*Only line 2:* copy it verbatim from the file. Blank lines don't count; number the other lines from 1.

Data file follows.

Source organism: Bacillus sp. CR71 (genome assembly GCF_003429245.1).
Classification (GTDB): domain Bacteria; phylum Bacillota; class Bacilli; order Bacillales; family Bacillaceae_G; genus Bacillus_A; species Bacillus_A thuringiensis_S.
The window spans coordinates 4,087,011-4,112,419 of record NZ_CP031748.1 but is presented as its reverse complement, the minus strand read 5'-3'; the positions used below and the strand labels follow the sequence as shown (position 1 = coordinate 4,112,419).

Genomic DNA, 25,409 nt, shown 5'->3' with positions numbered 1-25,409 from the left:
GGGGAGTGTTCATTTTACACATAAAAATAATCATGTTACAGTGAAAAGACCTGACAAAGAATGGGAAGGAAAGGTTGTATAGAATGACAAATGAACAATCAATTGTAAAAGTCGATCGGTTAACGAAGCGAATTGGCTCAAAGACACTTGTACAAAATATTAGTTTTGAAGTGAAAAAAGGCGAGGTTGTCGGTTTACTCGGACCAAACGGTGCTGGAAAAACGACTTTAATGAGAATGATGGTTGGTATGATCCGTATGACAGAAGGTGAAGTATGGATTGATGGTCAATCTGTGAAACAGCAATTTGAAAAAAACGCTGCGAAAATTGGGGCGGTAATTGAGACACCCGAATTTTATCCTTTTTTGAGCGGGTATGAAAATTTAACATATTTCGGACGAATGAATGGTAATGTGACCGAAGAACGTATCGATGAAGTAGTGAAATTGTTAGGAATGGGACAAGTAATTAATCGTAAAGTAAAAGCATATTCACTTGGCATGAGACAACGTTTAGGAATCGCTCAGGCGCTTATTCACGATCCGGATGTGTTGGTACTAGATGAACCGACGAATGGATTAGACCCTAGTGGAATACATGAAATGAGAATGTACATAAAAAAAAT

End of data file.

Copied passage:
Classification (GTDB): domain Bacteria; phylum Bacillota; class Bacilli; order Bacillales; family Bacillaceae_G; genus Bacillus_A; species Bacillus_A thuringiensis_S.